What are the teachers and principals perceptions’ of shared-decision making in Georgia Charter Schools?

Posted by Ronald | October 31, 2012  |  No Comment

President Barrack Obama promotes charter schools as a central component of his Education Reform Program. He has significantly increased funding to create more successful charter schools, improve struggling charter schools and eliminate failing charter schools through competitive grants such as the Race to the Top. In the November 6th election, Georgia citizens will decide whether they are in favor of a new Georgia Charter Schools amendment designed to give the state legislature the right to create special schools.

In the airing of “The Holmes Education Post Talk Show” on WTAL 1450AM Tallahassee, Fla., regarding doctoral dissertations, we talk with educators about how they fulfilled the requirements of the dissertations, especially those that focus on improving the educational environment. In this month’s segment, we interviewed Dr. Regina Merriwether who earned a Ed.D. from Clark Atlanta University and completed a quantitative study entitled: “Teachers and principals’ perceptions of shared decision-making in Georgia Charter Schools.”

You can listen to the entire interview in the resource section of The Holmes Education Post online. An excerpt of the interview with Merriwether conducted by guest host Joi Holmes follows:

Q. What motivated you to complete a doctoral degree?

A. I grew up in humble surroundings; no one in my family received a terminal degree. I always knew that I wanted to be a doctor, but didn’t realize it would be a Doctor of Education. What motivated me was being able to do something that no one in my family had done, while also being able to provide for my family in a way that I knew only education would provide.

Q. How did you select your dissertation topic?

A. As my classmates and I progressed through the coursework, we were given the opportunity to write on topics that were of interest to us. I chose charter schools and its relationship to shared decision-making. Charter school was a major buzzword at that time. As I continued to explore the topic, I knew it was what I wanted to do.

Q. What was the significance of your dissertation study?

A. We found that when both teachers and principals perceive that they have a voice in the decision-making process, it made a difference and was a significant finding.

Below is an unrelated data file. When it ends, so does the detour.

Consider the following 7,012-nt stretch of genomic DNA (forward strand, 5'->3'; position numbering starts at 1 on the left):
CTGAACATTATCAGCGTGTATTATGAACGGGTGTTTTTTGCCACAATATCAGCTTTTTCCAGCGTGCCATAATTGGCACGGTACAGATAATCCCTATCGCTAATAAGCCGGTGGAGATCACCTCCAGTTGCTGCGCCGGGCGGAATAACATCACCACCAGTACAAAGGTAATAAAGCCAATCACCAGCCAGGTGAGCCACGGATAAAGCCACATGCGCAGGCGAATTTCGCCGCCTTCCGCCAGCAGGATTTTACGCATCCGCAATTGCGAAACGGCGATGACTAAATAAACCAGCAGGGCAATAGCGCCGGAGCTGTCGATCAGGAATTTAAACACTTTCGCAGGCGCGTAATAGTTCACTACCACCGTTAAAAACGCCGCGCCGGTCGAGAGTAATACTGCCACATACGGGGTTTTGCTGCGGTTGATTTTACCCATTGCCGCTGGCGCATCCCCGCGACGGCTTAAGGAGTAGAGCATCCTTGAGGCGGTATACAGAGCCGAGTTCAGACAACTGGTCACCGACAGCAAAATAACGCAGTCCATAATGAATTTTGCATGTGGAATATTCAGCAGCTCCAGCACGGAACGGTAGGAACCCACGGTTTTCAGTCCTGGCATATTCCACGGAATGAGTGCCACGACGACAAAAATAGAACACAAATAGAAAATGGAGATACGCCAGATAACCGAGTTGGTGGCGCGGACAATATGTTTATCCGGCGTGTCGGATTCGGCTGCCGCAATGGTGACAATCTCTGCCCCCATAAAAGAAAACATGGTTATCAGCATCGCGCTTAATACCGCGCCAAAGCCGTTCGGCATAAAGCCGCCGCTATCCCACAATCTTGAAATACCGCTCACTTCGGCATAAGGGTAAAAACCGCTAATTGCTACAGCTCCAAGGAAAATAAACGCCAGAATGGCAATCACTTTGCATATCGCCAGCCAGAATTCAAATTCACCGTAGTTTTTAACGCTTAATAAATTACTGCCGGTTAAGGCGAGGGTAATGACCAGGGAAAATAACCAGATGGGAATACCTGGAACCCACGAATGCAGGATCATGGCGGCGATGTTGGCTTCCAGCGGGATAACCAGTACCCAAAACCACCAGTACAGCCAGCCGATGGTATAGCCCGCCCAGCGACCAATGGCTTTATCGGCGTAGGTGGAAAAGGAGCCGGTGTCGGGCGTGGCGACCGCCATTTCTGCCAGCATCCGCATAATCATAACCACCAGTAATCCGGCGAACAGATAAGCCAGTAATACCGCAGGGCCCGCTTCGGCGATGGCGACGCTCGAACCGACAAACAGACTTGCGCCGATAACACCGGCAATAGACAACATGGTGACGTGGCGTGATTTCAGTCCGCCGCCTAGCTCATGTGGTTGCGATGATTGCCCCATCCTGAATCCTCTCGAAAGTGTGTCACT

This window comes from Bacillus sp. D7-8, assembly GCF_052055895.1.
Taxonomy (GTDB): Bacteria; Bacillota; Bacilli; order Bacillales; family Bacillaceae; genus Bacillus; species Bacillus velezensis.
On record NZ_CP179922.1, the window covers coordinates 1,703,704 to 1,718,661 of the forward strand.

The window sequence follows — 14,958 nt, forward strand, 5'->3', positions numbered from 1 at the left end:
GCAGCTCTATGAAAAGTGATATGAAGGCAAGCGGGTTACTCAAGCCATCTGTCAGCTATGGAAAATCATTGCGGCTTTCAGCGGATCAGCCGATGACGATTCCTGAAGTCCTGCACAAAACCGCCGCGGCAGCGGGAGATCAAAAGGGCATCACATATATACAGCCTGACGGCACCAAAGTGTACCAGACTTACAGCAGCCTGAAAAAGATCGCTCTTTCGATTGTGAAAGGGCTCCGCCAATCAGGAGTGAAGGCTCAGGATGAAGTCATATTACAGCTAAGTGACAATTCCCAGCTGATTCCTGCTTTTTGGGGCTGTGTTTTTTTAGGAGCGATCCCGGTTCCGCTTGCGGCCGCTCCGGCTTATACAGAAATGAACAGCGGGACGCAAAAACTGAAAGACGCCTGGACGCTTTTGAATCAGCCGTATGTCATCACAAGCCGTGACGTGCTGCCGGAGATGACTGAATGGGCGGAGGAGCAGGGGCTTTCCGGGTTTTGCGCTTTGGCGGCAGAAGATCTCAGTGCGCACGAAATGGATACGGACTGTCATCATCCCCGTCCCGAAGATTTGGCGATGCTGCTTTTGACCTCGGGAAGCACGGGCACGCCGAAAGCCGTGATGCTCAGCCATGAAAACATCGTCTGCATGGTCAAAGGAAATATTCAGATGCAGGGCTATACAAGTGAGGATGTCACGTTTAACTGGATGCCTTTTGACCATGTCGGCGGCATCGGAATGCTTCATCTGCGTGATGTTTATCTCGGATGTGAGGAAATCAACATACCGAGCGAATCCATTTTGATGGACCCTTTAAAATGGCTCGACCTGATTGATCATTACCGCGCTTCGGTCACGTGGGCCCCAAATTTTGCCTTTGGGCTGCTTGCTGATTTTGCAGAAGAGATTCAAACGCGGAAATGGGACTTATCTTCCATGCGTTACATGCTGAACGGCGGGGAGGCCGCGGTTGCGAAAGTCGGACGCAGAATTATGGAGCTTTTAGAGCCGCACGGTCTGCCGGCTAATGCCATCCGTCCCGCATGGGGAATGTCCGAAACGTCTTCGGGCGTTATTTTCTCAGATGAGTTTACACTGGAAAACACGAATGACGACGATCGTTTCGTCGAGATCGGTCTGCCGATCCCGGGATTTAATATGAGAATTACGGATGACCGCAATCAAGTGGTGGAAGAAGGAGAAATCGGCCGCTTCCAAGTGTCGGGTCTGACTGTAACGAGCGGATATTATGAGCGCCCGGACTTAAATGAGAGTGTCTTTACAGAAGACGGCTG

Q. What was the design or methodology for your dissertation study?

A. I did a quantitative study and conducted questionnaire surveys. The survey was an existing shared decision-making survey, which we had edited by a statistician. We conducted a sample testing of the reliability and validity of the survey, and with those results, we were able to develop our questionnaire.

Q. What challenges did you encounter in completing your dissertation?

A. The challenges were staying focus, setting a timeframe and sticking to the schedule to complete the dissertation. After completing your coursework, there’s no one prodding you to keep going. So, it has to come from within you to finish the coursework. There is so much time spent on the literature review and the subject matter; it is a challenge to make sure you are focused and determined to do what’s required. Additionally, a challenge is to know what to do after collecting your data. Often times, you have to seek professional advice from a statistician to aggregate and disaggregate the data. This helps to make sense of the data so that you can relate it back to your theoretical framework.

Q. What tips can you offer to students for completing a dissertation?

A. I would tell students to (1) continue to encourage themselves because the opportunities are almost infinite after you receive the terminal degree; (2) choose a topic that they are passionate about learning, so that the research isn’t like a chore but more like your love, work and play and (3) spend the time that is required, jump the hurdles the chair makes you jump, listen to your chair, do what they say do. Dissertation chairs are there to take your work to the next level, so when you put your name on the dissertation, and they sign their names, it’s something you can be very proud of or even publish one day.

We sincerely thank Dr. Regina Merriwether for sharing her dissertation experience, knowledge and expertise as an avenue to improve public education. If you would like to be considered a guest on the talk show, please submit your name, email address, telephone number and a copy of your doctoral dissertation to rwh@theholmeseducationpost.com.
Dr. Ronald Holmes is the author of two books, “Education Questions to be Answered” and “Current Issues and Answers in Education.” He is publisher of “The Holmes Education Post,” an education focused Internet newspaper. Holmes is the national superintendent of education for the National Save the Family Now Movement, Inc., a former teacher, school administrator and district superintendent. He can be reached at rwh@theholmeseducationpost.com.

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